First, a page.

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Century in Law:  Embracing Tech without Losing Humanity

timoney knox Embracing Tech without Losing Humanity

Timoney Knox, LLP takes a long view of technology according to Trudy Callison, the law firm’s director of Finance. The Pennsylvania-based full service firm has continued to thrive for nearly 100 years since its founding in 1921.

The first radio station, KDKA in Pittsburg started broadcasting just a year earlier, television had yet to be invented, and Warren G. Harding was President.  The law firm has embraced a technology evolution from general ledgers transcribed in pencil or ink to automated invoicing and billing.

As law firms often find, IT implementations are as much about culture and change management as they are about legal technology. Like any firm with a century-long history, Timoney Knox employs a mix of staff and attorneys from the spry Millennials to seasoned Baby Boomers.

When you have an eclectic generational mix of employees, says Ms. Callison, there are bound to be conflicting opinions as to how to conduct business. Striking the right balance between the two is the key.

“How can you make everybody happy?” asks Ms. Callison rhetorically.

Technology: A Path to More Value

There was a time when clients avoided calling the law firm for fear every question would translate into additional legal fees. To be fair, at one time such tasks did require a substantial investment of time to research an answer and return a phone call.

Technology has changed much of this according to Ms. Callison, who uses the LexisNexis Juris program to manage the law firm’s billing and accounting, because software puts much of the information the law firm needs at the staff’s fingertips.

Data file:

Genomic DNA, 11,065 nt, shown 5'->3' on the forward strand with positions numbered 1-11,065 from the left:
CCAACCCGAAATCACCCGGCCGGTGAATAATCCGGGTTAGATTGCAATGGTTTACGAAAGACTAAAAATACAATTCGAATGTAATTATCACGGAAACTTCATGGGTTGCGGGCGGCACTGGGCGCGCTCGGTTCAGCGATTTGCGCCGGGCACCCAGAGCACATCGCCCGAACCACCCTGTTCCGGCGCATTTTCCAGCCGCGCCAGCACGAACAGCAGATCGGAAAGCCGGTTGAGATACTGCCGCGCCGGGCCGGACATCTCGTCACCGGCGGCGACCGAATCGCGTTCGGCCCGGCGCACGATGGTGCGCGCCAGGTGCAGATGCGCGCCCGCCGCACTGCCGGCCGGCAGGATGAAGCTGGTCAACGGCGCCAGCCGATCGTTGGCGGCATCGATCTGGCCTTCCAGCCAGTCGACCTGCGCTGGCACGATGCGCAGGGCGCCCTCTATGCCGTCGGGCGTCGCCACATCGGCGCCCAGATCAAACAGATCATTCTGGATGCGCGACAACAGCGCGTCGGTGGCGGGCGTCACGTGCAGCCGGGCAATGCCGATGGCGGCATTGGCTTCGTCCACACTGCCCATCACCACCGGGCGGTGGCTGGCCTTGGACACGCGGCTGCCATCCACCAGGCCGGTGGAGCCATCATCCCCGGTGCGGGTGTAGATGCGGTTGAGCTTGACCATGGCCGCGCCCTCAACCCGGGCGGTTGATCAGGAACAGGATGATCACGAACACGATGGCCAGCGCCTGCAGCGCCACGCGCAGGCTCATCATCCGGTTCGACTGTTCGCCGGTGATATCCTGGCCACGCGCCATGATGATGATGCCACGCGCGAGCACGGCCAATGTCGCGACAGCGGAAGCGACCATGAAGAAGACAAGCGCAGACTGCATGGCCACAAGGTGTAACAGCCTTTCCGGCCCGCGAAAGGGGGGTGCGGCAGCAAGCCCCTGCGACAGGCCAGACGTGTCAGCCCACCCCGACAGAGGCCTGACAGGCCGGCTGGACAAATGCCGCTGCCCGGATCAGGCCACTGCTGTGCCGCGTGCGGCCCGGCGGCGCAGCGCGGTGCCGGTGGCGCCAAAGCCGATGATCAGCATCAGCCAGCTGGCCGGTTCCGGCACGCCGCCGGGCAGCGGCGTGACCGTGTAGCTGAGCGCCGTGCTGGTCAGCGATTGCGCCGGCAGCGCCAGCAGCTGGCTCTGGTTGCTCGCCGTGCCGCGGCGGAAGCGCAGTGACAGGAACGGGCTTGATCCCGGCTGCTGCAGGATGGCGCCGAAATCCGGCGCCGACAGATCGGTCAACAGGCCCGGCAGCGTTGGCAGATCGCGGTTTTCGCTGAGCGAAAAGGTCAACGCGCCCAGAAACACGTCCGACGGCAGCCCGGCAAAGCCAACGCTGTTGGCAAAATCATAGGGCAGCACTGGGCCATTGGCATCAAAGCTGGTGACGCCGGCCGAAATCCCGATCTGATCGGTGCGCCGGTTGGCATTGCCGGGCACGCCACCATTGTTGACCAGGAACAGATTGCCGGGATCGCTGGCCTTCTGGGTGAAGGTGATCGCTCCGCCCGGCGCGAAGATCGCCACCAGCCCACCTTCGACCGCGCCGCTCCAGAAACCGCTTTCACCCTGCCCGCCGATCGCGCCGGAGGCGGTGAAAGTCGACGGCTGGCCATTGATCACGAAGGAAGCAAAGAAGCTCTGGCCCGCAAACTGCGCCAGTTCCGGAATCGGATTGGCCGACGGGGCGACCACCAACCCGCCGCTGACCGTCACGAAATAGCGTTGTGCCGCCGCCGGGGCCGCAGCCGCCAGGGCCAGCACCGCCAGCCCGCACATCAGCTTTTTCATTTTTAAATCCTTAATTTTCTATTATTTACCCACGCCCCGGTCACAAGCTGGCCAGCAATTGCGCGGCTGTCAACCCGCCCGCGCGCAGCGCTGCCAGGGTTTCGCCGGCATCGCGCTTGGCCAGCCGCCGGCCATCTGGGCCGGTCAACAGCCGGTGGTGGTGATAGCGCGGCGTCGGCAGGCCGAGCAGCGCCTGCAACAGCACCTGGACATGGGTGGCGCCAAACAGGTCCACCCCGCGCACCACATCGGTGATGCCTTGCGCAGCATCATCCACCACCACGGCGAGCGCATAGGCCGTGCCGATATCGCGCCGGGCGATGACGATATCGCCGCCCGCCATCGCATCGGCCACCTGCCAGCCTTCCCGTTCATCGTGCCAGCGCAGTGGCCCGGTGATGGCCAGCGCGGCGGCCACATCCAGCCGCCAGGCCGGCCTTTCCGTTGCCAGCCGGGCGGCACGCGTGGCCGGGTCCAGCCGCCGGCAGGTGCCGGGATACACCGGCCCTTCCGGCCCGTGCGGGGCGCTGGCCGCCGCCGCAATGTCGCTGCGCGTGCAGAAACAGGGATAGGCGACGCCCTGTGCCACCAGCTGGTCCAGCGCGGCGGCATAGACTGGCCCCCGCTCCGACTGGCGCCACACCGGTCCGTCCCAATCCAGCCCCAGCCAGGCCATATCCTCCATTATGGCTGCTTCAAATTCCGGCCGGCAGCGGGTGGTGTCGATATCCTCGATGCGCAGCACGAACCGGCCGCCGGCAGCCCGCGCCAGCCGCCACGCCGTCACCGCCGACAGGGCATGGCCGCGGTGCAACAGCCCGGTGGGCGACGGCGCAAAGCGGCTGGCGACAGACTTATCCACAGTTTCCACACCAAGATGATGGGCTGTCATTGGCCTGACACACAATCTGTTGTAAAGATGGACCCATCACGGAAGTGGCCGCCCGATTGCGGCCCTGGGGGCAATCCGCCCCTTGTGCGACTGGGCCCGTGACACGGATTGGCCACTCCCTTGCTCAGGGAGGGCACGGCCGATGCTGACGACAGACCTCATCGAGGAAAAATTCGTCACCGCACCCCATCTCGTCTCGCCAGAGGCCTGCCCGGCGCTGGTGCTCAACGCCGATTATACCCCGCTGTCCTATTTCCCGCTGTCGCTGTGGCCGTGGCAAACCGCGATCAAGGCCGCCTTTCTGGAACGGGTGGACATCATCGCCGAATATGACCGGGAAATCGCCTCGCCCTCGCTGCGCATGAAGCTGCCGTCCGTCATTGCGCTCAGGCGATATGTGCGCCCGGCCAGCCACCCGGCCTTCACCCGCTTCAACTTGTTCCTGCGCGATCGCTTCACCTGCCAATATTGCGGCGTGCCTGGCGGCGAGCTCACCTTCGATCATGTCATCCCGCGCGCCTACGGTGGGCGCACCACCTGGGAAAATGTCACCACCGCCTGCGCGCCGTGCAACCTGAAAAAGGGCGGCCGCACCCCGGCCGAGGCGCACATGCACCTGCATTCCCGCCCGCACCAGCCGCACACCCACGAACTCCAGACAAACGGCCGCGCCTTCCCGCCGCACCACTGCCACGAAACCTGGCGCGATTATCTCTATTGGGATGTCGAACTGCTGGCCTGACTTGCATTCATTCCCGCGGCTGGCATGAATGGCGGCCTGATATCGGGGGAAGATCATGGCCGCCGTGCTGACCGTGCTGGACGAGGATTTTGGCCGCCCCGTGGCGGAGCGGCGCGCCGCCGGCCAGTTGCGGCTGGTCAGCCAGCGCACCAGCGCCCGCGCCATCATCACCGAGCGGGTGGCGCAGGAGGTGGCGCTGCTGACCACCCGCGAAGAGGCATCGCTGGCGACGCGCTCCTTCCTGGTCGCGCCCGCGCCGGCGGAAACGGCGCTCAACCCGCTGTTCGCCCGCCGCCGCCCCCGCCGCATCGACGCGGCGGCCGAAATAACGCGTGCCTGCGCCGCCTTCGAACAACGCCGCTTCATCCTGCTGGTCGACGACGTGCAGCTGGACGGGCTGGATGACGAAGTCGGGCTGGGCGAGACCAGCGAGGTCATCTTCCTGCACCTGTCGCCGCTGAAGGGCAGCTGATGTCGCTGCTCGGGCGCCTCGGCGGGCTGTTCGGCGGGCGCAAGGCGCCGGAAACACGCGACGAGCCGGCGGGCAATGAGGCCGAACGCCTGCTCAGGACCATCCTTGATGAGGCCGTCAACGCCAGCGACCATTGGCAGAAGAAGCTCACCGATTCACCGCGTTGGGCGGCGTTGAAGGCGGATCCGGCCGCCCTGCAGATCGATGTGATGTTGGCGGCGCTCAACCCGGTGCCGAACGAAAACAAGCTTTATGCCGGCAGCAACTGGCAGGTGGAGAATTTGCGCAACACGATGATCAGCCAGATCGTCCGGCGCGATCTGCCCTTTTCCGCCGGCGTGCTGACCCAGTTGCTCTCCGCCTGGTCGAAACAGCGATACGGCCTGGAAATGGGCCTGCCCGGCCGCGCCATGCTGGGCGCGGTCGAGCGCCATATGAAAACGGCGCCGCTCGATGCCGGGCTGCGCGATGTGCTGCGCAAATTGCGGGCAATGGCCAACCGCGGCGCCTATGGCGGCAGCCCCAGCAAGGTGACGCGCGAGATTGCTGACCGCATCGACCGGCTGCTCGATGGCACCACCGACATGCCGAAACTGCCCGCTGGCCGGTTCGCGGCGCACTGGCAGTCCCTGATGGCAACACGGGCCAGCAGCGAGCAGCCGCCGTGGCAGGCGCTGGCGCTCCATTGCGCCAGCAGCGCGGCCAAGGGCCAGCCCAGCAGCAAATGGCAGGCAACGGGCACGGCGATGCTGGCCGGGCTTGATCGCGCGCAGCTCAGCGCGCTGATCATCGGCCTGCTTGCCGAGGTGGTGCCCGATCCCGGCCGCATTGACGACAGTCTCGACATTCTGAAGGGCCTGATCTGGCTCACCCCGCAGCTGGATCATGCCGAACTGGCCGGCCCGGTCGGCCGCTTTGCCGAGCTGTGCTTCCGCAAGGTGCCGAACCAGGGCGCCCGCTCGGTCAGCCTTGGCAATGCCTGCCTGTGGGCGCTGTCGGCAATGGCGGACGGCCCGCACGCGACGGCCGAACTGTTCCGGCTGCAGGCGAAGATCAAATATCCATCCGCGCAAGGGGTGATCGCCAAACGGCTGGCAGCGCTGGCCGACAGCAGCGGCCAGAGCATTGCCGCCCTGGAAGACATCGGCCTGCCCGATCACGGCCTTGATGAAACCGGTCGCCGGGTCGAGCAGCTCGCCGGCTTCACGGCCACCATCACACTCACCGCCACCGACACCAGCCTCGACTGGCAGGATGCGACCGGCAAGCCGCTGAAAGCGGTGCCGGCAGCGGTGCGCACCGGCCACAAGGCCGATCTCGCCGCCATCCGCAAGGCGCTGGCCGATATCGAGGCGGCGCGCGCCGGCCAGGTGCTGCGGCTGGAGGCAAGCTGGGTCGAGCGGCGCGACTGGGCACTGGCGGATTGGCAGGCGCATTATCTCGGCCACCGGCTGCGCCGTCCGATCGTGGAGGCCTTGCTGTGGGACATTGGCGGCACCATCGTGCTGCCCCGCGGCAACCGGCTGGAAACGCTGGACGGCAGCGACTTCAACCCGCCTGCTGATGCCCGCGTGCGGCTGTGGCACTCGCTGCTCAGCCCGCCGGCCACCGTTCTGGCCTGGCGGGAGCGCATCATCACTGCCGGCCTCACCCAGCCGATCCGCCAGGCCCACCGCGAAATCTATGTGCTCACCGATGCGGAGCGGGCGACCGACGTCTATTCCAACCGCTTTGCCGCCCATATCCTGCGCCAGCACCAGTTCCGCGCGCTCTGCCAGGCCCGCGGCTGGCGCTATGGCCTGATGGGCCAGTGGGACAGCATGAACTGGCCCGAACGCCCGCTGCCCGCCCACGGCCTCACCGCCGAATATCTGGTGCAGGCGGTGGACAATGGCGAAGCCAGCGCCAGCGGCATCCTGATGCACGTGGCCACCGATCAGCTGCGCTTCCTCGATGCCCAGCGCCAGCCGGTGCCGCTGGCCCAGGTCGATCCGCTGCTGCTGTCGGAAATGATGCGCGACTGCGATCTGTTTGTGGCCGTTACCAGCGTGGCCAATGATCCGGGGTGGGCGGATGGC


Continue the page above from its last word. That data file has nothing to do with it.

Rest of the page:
From electronic filing of documents with the court systems – to a comprehensive view of the firm’s entire client billing information, technology empowers the law firm to work more efficiently.  Subsequently this allows the firm’s attorneys to stay focused on solving their clients’ legal problems and delivering more value.

The Fine Line of Humanization and Personal Touch

What technology can’t do, according to Ms. Callison, is replace the personal and human contact that earns the trust and loyalty of the firm’s clients.  For all the advantages of technology, the firm is driven by a philosophy that interpersonal connections are the firm’s lifeblood.

As a matter of routine and policy, the firm regularly reminds and trains its staff members about the importance of face-to-face communications. According to Ms. Callison, it is this unique skillset that “pays the bills.”

In other words, no matter how fast and efficient technology enables attorneys to do their jobs, clients will always want and need to feel as though they are getting personalized attention. If you combine the best of both worlds, says Ms. Callison, “you can strike gold.”

“It’s all about finding the fine line between retaining the humanity in business and keeping up with technology,” says Ms. Callison.

With a legacy as long as that of Timoney Knox, clearly the firm has identified its secret to success:  embracing technology without losing humanity.

Find more from Timoney Knox on Twitter, Facebook or LinkedIn.

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About Frank Strong

Frank Strong
Frank Strong is the communications director for the LexisNexis software division located on NC State’s Centennial Campus in Raleigh. In this capacity, he leads communications efforts in support of software products for law practice and law department management and also litigation tools – across large law, small law and corporate counsel segments. With more than 15 years of experience in the high-tech sector, Strong previously served as director of public relations for Vocus, which developed marketing, PR and media monitoring software. He has held multiple roles both in-house with corporations, ranging from startups to global organizations, and has also endured the rigors of billable hours, having completed gigs at PR firms including the top 10 global firm Hill & Knowlton. A veteran of two year-long deployments, Strong has concurrently served in uniform in reserve components of the military for more than 20 years, initially as an enlisted Marine and later as an infantry officer in the Army National Guard. Strong holds a BA in Film and TV production from Worcester State University, an M.A. in Public Communication from American University, and an M.B.A. from Marymount University. He is a PADI-certified Master Scuba Diver and holds a USPA "B" skydiving license.
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